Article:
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Software RAID on Linux is a snap, thanks to the mdadm tool
that comes with most modern Linux distributions. Software RAID, particularly
RAID1, is an inexpensive way to create instant backups and protect your systems
against data loss in the event that one drive fails.

To create a RAID device, execute the following command:

# mdadm --create --verbose /dev/md0 --level=1 --raid-devices=2 \
/dev/hda1 /dev/hdc1

There are two ways to obtain information about the RAID
array. You can query the device with mdadm, which provides detailed information
on a particular device, or you can get an overview of the entire RAID system by
looking at /proc/mdstat directly. For example:

# cat /proc/mdstat
Personalities : [raid1]
read_ahead 1024 sectors
md0 : active raid1 hda1[0] hdc1[1]
56261376 blocks [2/2] [UU]

Here you can see that the personality is RAID1, the device
/dev/md0 is active, and both disks are active (noted by [UU]). To obtain more detailed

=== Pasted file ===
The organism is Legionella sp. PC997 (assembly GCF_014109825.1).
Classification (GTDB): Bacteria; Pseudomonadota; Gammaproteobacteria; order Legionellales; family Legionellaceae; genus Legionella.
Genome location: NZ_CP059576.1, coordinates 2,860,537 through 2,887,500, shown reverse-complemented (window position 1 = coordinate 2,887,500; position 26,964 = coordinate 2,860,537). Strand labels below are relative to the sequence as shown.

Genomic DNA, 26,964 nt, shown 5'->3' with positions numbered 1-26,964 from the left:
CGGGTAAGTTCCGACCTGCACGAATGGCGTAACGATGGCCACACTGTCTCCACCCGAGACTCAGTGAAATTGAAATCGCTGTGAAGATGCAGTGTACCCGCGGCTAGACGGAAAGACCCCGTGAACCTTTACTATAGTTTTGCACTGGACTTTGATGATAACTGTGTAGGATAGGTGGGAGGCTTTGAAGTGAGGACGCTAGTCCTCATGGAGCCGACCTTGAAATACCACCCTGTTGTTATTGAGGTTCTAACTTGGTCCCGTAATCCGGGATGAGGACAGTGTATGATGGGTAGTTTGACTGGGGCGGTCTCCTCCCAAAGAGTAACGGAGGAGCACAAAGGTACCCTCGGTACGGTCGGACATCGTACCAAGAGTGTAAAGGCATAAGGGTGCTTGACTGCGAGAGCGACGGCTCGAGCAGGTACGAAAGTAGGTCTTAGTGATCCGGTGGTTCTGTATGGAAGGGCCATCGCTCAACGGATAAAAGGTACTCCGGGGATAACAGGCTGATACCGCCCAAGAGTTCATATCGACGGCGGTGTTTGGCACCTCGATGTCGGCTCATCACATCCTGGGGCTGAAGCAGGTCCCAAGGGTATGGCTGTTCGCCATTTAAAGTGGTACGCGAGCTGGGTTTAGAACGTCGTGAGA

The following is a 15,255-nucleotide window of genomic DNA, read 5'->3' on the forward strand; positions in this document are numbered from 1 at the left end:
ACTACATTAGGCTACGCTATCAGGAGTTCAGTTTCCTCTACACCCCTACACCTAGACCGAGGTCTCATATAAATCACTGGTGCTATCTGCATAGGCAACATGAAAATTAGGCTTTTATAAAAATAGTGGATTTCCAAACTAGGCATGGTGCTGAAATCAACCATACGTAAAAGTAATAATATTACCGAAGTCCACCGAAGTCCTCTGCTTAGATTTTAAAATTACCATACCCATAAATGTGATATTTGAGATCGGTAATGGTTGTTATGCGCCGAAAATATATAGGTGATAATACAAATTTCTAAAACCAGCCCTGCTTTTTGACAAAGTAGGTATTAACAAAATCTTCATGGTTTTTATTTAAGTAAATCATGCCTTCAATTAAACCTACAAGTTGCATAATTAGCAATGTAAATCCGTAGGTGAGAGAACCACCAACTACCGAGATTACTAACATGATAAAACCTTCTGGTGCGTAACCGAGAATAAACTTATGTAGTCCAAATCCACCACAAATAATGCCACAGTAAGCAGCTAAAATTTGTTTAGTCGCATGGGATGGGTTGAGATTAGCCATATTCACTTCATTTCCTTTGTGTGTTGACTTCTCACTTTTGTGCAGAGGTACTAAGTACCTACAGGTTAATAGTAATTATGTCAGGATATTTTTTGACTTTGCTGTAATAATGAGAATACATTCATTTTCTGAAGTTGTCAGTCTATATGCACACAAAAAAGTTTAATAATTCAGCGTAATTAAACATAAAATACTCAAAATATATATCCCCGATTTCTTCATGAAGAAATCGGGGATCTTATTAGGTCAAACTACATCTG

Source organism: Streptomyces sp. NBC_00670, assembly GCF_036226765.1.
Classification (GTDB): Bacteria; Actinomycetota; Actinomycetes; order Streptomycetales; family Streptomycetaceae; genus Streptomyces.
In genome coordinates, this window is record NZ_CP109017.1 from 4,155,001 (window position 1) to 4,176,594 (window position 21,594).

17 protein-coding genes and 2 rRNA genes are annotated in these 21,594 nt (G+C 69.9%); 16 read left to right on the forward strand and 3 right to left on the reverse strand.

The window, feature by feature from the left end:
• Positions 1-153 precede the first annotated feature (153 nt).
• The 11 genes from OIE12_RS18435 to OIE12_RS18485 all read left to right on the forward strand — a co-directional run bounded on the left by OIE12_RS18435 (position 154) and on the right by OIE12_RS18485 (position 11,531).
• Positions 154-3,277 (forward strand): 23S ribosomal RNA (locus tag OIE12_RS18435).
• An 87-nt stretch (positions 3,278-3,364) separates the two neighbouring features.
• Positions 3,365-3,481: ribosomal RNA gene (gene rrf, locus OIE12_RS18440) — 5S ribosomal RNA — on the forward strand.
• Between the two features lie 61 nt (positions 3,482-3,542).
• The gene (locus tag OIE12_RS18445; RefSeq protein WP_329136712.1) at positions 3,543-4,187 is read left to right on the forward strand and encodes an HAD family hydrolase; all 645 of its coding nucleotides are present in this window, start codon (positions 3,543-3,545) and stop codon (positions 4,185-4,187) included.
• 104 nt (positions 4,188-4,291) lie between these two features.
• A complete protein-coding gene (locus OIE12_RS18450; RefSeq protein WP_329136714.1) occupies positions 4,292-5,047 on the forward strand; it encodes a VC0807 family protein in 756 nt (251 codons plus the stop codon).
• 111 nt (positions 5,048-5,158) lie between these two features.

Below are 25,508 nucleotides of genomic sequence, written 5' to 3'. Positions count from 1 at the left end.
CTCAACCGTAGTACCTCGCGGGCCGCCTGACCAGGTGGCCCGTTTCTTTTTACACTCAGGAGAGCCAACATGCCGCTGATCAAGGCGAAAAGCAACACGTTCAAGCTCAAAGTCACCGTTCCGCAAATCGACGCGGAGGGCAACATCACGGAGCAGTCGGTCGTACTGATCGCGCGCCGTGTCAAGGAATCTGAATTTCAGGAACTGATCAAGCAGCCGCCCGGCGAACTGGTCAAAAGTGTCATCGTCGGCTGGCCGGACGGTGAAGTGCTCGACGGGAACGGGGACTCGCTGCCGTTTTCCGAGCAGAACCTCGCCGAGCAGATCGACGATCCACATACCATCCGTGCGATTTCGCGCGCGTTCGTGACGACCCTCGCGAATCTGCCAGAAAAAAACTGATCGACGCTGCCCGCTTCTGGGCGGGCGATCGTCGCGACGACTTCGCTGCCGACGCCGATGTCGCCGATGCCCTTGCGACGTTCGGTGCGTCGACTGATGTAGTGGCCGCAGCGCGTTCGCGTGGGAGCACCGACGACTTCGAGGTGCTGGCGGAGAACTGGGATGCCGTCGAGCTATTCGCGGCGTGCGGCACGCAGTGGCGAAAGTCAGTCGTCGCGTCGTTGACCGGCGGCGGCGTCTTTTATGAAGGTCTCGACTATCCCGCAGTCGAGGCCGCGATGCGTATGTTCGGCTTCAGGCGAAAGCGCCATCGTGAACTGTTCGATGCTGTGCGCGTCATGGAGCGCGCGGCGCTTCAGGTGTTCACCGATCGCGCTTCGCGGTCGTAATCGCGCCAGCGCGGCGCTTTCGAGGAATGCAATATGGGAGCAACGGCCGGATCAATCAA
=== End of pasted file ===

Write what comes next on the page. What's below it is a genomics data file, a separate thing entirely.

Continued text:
information about this device, use the following command:

# mdadm --detail /dev/md0

This will print out a variety of information about the
device, including when it was created, its size, and the time it was last

If you want to change drives, you can remove a device from
the array. This command will prevent the partition /dev/hdc1 from appearing in
the /dev/md0 array:

# mdadm /dev/md0 -r /dev/hdc1

You can also add the device back into the array. Here’s how:

# mdadm /dev/md0 -a /dev/hdc1

While RAID management can be extremely complex, simple drive
mirroring (like this RAID1 setup) is fairly easy. In addition, it offers a more
flexible and cost-effective backup solution than expensive tape or removable
media solutions.